Times Square is the busiest place in the United States. The public-square-on-steroids attracts around 45 million visitors each year (and counting), and is a cultural hub of theatres, attractions, restaurants and local characters within the already ample cultural hub of New York City.
So, how do you make the busiest place in the United States even busier? Why, you double its capacity for foot traffic.
In 2010, Norwegian-American architectural firm Snøhetta was chosen to undertake an extensive urban reconfiguration of the iconic Times Square. Officially opened last week, the reconfiguration – comprising nearly 20,650 square metres of landscaping – is of a scale almost as impressive as the glowing billboards that tower over the space in all directions.
Not just a matter of widening footpaths (although that was a substantial part of the makeover), Snøhetta aimed to make the space safer and restore its ‘authenticity’. This was done by ensuring the new features expressed sensitivity to what made the space so attractive to begin with.
“Although Times Square has remained popular over the years, its popularity over the years had made it somewhat unsafe, polluted and sometimes uninviting,” remarked Snøhetta partner, Craig Dykers, at the opening event. “To some people, it lost its authenticity.”
Aside from widening the footpaths along one of the main thoroughfares, 7th Avenue, Snøhetta created five new plazas. These now sit on each of the intersections between 42nd and 47th Streets.
Recognising that Times Square is less a thoroughfare than it is a giant, roof-less theatre, much of Snøhetta’s work went into ensuring that the public space doubled as an outdoor stage. Pre-cast concrete pavers now cover the ground in two different finishes, with steel discs inserted in some of these so that reflections from the towering billboards – one of the main performers at this theatre – can also be seen with downcast eyes.
Of course, every great theatre needs seats for its guests, so Snøhetta added additional street furniture in the form of ten long, granite benches. These measure between nine to fifteen metres in length, and are equipped with electrical plug points in case power is needed for broadcasting purposes.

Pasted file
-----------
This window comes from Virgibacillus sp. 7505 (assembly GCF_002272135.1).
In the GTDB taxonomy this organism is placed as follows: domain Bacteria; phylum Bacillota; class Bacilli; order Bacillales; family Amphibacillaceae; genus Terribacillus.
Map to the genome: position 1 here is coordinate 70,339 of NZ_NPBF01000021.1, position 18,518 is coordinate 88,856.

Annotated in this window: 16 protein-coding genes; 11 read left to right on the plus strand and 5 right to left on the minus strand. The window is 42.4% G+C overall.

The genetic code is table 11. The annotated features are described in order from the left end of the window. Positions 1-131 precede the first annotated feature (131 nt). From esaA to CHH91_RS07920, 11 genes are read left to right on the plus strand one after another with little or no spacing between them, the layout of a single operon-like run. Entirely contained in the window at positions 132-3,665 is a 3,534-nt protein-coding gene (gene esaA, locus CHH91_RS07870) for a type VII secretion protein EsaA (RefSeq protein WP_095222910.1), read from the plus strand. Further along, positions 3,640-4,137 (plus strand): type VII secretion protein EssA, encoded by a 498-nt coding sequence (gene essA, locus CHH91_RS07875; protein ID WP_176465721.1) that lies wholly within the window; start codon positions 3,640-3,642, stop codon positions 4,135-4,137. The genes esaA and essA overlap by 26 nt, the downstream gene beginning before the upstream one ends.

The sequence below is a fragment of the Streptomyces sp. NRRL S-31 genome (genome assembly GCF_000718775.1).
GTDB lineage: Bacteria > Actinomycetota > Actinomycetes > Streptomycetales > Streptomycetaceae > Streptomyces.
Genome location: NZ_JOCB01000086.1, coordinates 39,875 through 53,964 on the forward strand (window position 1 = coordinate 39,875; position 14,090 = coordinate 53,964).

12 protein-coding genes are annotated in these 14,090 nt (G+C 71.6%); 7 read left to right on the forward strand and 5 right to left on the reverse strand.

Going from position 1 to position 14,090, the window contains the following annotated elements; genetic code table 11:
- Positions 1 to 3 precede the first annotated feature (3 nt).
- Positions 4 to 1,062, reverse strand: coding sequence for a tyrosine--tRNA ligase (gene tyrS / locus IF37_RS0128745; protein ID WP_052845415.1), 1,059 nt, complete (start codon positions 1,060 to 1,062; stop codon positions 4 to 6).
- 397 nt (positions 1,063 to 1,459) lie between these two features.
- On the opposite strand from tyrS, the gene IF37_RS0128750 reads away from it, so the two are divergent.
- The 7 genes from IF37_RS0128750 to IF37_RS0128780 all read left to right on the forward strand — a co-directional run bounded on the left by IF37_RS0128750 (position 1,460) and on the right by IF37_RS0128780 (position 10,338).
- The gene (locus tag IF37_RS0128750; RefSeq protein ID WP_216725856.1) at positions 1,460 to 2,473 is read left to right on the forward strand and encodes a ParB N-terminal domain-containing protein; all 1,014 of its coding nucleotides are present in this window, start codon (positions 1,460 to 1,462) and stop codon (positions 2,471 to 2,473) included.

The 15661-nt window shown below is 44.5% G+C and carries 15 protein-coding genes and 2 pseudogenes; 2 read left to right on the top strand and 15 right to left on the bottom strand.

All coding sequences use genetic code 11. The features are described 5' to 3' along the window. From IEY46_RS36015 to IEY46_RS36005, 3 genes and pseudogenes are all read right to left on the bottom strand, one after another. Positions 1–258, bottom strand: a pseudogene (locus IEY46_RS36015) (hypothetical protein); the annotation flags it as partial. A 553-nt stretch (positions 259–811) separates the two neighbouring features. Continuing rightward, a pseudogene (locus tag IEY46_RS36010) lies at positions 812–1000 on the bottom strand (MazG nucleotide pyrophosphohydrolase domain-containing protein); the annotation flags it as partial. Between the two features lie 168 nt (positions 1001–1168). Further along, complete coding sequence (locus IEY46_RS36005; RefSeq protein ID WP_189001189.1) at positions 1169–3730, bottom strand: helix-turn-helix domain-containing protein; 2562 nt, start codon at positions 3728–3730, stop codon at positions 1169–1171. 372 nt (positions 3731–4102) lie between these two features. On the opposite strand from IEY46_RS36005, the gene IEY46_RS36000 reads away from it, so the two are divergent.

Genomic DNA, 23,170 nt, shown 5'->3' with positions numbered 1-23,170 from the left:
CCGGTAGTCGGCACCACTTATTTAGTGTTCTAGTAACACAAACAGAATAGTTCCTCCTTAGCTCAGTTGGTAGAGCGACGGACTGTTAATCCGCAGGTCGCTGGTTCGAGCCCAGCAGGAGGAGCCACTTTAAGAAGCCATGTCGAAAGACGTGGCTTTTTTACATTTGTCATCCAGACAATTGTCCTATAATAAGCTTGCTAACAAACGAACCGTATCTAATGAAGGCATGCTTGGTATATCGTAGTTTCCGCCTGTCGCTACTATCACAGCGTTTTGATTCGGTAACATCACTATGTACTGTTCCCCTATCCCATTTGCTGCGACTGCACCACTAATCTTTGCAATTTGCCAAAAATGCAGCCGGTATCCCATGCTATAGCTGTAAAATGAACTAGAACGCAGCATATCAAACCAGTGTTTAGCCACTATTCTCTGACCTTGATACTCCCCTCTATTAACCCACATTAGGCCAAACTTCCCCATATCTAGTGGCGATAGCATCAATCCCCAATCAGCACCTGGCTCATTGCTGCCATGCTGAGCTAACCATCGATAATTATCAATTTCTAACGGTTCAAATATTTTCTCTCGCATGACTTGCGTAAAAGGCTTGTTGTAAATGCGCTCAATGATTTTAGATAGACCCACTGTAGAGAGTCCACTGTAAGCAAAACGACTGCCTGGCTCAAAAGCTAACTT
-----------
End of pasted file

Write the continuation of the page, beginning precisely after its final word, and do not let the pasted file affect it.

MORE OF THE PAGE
Finally, street clutter that inhibited pedestrian movement was removed. For instance, excess traffic signals and bins were either combined or removed entirely.
“On average, 330,000 people move through Time Square every day,” said Snøhetta. “Understanding the magnitude of these crowds and patterns of movement was fundamental to creating a successful new life for one of the most iconic public spaces in the world.
“[The] design creates uncluttered pedestrian zones and a cohesive surface that reinforces the Bowtie’s [the colloquial name for the bowtie-shaped strip of street that forms one of Time Square’s main concourses] role as an outdoor stage.”
Snøhetta’s Times Square example is one that architects working on urban renewal projects in Australia should take note of. When so much of our urban rejuvenation consists simply of widening footpaths or ‘pedestrianising’ thoroughfare roads – thereby driving traffic to other pedestrian-heavy areas nearby – it’s important to remember why a space matters to people, and how they act and move when they’re walking throughout it.
But please, don’t get rid of all the bins. Sometimes, there are simply too few of those.